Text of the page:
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Life Story / Obituary
All who knew Floyd Veenstra would agree that he was an extraordinary man to know and love. His faith was the cornerstone on which his life was built and he treasured his family above everything else. Although Floyd treasured his roles as a husband and father, he just might have argued that nothing was better than becoming a grandfather later in life. Although he will be deeply missed, he leaves behind a timeless legacy that his loved ones will proudly carry on in his footsteps.
With the end of WWII in 1945, America was making the shift to being a nation at peace once again and the baby boom was underway. It was on June 7, 1949, that Floyd Marlin was welcomed into the world by his parents, Gerritt and Connie Veenstra, in Grand Rapids, Michigan. He was raised in the family home on Courtney Street, NW, alongside his seven older siblings, Pauline, Harold, Andrea, Caroline, Trudy, Gerritt, and Henry, and his younger sister, Susie. Growing up Floyd was closest to his brothers Gerritt and Henry as they are referred to as “the three little boys.” Their home had one bedroom for the girls and one for the boys. Floyd was also very close to his youngest sister, Susie as they were closer in age. He also became very close with his brother, Harold, who became a father figure of sorts when their father suffered a stroke when Floyd was young. To support their family, Floyd’s father worked as a janitor for West Side Christian School while his mother was a homemaker and an aide at the Christian Rest Home.
In many ways Floyd experienced an upbringing that was fairly typical for the youth of his generation and their family took nothing for granted. To help with the finances, the children also worked to help support the household and, specifically, to help pay for their Christian education. It was while growing up that Floyd’s faith was established as they faithfully attended 12th Street Christian Reformed Church. They were there for every service and activity. As a student he attended West Side Christian School and Grand Rapids Christian High School, graduating in 1967. In addition to holding down his studies, Floyd worked at Bylsma Pancake House. Although his parents didn’t drive cars, his siblings did and Floyd taught himself how to take care of the repairs that many of these cars needed. His interest in cars would carry with him later in life and would include the restoration of his red 1974 Chevy Corvette. He also continued to support Christian Education by serving on the board of West Side Christian School where all of his children attended.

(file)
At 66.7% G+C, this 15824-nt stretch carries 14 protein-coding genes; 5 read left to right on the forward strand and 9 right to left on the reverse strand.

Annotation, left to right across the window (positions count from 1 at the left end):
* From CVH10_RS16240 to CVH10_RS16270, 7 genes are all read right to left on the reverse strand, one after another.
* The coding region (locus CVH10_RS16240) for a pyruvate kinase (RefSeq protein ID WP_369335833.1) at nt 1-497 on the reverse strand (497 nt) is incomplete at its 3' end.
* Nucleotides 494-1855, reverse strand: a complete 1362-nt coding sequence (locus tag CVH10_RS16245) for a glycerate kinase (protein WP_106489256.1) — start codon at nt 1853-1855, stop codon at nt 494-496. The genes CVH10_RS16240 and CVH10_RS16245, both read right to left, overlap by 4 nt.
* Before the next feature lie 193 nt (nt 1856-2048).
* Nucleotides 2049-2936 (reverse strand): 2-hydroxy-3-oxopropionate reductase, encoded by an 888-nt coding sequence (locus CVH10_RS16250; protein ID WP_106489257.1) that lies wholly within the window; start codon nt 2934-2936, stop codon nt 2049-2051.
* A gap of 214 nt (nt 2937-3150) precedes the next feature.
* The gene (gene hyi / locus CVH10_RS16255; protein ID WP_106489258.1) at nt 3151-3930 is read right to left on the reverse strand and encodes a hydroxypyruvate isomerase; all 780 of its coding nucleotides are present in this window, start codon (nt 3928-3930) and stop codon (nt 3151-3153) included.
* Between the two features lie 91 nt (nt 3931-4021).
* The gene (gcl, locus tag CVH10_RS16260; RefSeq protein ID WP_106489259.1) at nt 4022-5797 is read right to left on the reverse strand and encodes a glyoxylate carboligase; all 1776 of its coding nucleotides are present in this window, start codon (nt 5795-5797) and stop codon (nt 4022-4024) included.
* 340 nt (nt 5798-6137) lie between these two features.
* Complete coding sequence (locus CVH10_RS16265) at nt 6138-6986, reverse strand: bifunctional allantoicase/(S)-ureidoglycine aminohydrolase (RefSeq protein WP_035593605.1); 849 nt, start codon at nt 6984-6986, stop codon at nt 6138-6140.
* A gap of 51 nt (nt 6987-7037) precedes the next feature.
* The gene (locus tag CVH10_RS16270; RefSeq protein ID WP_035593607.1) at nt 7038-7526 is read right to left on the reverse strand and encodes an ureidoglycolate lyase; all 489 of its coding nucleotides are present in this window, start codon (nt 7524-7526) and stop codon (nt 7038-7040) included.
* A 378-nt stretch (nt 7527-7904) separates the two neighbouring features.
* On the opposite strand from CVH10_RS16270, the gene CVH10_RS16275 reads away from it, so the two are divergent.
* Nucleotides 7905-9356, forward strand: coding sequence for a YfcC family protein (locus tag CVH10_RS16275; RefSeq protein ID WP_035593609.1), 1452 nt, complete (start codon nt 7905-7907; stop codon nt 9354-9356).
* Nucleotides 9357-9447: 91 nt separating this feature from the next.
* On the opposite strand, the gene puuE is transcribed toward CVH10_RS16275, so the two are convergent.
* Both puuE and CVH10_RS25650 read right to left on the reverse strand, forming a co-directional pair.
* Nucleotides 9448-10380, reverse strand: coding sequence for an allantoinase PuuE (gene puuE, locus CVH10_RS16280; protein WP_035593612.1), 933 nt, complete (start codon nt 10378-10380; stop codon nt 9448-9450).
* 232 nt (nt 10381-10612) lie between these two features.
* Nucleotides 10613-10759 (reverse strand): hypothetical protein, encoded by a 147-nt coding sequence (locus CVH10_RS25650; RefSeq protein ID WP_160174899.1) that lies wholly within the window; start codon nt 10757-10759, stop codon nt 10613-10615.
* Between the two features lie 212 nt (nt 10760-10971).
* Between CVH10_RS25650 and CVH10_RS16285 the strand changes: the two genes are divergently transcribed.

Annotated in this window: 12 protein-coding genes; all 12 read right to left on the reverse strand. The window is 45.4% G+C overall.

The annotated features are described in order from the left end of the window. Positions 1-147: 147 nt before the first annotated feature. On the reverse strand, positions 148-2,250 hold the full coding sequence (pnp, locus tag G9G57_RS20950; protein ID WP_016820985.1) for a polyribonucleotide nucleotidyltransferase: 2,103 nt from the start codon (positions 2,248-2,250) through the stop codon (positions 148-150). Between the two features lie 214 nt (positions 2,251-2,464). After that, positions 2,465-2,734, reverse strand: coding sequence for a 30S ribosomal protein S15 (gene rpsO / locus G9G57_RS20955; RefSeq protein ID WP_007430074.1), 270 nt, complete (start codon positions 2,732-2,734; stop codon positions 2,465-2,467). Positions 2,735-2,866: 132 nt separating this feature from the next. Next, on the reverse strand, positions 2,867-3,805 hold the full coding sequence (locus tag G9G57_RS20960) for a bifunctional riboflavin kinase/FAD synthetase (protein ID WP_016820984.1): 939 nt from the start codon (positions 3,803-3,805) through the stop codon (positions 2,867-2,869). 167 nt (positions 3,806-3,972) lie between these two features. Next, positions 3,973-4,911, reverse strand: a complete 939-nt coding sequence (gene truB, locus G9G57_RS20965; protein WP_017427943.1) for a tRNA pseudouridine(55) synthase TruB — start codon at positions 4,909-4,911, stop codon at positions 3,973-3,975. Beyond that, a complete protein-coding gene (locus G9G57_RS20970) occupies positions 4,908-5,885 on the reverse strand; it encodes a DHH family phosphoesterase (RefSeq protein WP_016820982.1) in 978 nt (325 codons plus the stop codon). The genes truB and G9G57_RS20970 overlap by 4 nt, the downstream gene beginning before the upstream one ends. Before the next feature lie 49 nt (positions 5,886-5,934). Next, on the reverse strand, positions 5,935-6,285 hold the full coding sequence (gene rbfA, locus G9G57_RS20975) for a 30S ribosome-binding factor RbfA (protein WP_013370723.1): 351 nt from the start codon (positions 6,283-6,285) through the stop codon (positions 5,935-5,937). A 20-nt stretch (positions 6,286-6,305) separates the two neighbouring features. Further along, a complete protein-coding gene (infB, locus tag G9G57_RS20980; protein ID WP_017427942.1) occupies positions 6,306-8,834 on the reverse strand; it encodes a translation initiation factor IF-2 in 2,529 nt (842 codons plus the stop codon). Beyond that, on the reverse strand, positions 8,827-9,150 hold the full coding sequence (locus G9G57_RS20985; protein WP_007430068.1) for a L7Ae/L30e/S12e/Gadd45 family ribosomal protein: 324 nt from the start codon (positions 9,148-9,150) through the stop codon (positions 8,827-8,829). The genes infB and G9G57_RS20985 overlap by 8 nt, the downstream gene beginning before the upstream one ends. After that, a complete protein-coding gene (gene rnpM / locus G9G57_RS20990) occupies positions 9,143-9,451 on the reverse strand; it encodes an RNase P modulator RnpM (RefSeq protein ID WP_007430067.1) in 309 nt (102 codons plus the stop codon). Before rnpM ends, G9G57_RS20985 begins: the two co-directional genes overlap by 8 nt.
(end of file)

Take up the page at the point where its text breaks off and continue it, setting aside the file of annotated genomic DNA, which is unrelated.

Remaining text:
After graduating from high school, Floyd was eager for all that life had in store. He volunteered for the Navy and volunteered for service in Vietnam. Floyd was a Navy Hospital Corpsman while serving a tour in Vietnam, and returned home a couple of weeks early to attend the funeral of his father, Gerritt. After serving his country, Floyd began working as an EMT for Bud’s Ambulance Service in Grand Rapids and attended Grand Valley State University under the GI Bill.
Not to be forgotten during his years as a young man was Floyd’s introduction to the beautiful, young woman of his dreams. Her name was Nancy Jean Myers, and they were introduced by a mutual friend from the Bylsma Pancake House. They met at a local restaurant, and after dating for about two years Floyd proposed on one knee at her parents’ house (immediately after asking her father’s permission). With a desire to spend the rest of their lives together, Floyd and Nancy were married at Central Reformed Church in Grand Rapids on June 15, 1973.
When the newlyweds returned from a honeymoon in Traverse City, they settled into an apartment on 12th Street, NW. It was there in 1976 that they welcomed their first son, Rob, into their hearts and home. Soon after, Floyd and his family moved to their own home on Widdicomb Avenue, NW, where their family was later completed with the births of Kim in 1978 and Kelly in 1982. To support his family, Floyd worked as a deputy with the Kent County Sheriff’s Department. Although work kept him busy, he was also actively involved in the lives of his children as he was there for all of their events and activities. As a family, they continued the tradition of renting cabins up north every summer around the 4th of July. They also took one monumental trip out West by car for six weeks. Floyd always worked hard so that he could provide his children with opportunities he never had while growing up.